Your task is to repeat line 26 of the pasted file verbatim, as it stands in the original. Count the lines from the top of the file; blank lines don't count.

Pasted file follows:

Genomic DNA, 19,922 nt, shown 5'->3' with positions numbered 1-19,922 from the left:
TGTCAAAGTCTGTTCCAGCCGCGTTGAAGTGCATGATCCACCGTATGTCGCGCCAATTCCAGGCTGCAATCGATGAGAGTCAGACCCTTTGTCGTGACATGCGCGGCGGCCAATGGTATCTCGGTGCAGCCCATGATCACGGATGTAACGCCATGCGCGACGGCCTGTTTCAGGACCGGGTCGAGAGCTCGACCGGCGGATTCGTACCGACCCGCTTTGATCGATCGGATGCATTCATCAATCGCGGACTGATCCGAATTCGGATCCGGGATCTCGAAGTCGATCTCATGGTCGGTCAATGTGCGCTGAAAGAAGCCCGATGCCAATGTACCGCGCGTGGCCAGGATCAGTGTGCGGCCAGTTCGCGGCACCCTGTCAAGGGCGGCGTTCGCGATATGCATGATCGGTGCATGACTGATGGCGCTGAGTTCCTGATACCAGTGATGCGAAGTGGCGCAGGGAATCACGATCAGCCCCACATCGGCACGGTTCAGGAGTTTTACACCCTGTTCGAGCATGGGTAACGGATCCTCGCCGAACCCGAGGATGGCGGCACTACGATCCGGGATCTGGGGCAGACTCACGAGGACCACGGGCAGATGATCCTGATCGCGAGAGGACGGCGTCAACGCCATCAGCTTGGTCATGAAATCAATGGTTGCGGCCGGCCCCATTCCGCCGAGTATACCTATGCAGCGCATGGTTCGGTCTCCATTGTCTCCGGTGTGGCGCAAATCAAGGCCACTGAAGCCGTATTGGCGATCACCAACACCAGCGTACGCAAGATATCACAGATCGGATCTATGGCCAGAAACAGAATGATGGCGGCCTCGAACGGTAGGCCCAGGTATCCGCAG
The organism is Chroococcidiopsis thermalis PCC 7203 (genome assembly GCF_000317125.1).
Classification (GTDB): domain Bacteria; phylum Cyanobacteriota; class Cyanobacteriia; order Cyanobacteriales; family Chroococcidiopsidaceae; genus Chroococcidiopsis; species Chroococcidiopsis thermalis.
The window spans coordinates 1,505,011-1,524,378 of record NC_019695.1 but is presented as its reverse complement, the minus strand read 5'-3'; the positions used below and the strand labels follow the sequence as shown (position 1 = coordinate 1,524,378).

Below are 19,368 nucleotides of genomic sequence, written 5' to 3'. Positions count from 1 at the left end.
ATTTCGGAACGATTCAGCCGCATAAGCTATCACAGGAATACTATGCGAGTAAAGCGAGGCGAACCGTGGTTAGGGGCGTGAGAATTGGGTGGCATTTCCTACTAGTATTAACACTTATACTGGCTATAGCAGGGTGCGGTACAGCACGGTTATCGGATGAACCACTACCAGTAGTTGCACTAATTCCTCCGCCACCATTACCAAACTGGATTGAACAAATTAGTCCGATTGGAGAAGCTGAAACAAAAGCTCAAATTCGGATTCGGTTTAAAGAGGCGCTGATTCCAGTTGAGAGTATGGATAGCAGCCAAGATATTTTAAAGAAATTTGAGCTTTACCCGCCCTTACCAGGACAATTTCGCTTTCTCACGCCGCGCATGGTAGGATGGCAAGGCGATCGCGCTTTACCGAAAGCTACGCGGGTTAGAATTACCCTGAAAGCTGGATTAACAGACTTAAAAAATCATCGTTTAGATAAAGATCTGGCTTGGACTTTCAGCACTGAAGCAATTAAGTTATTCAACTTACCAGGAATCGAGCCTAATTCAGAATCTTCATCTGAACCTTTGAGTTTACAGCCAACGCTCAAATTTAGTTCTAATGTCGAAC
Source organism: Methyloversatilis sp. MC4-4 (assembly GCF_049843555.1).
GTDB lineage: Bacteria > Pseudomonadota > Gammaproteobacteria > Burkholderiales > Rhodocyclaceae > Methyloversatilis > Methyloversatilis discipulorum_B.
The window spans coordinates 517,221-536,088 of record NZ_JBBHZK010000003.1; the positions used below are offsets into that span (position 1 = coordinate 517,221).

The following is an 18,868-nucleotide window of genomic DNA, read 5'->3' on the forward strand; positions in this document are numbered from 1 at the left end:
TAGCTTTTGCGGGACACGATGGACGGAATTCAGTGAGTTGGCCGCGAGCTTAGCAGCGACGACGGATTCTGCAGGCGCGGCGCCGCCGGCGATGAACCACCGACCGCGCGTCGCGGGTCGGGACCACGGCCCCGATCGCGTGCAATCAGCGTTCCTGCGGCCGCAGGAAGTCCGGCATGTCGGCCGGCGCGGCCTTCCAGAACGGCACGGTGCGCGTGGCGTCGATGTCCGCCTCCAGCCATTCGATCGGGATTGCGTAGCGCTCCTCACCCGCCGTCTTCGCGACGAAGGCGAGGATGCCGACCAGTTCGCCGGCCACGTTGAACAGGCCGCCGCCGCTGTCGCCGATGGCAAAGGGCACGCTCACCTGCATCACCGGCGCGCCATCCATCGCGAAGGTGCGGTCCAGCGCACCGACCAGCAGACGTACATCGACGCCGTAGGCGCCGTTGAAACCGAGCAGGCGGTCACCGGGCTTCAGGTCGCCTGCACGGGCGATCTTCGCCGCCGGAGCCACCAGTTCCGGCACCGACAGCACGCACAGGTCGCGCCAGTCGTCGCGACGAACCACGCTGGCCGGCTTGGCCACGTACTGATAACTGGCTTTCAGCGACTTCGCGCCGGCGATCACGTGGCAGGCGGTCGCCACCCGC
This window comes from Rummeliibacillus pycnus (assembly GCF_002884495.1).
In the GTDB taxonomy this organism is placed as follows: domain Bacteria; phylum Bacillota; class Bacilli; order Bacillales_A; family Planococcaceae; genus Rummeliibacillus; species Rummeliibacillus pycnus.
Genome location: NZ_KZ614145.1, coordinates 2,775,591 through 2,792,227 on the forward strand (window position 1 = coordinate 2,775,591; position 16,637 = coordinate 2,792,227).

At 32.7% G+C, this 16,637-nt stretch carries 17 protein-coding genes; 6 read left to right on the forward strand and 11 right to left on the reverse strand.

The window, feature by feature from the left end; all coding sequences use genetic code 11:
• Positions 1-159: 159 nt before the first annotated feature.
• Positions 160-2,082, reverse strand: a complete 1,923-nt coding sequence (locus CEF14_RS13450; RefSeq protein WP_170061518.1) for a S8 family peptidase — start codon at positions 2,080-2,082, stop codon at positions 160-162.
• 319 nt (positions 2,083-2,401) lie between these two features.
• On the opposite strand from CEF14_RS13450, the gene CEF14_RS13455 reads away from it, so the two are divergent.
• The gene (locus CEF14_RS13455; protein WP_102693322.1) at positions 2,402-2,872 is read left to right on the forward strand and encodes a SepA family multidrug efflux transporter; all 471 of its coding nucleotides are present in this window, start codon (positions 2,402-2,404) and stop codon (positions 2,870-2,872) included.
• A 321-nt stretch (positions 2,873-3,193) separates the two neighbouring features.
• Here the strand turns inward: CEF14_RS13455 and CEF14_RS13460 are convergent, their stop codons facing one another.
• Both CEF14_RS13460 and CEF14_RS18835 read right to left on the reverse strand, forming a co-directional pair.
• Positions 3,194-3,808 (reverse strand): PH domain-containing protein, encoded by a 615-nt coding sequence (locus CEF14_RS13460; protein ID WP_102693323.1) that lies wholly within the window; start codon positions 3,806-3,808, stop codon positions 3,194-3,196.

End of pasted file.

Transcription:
• Positions 3,194-3,808 (reverse strand): PH domain-containing protein, encoded by a 615-nt coding sequence (locus CEF14_RS13460; protein ID WP_102693323.1) that lies wholly within the window; start codon positions 3,806-3,808, stop codon positions 3,194-3,196.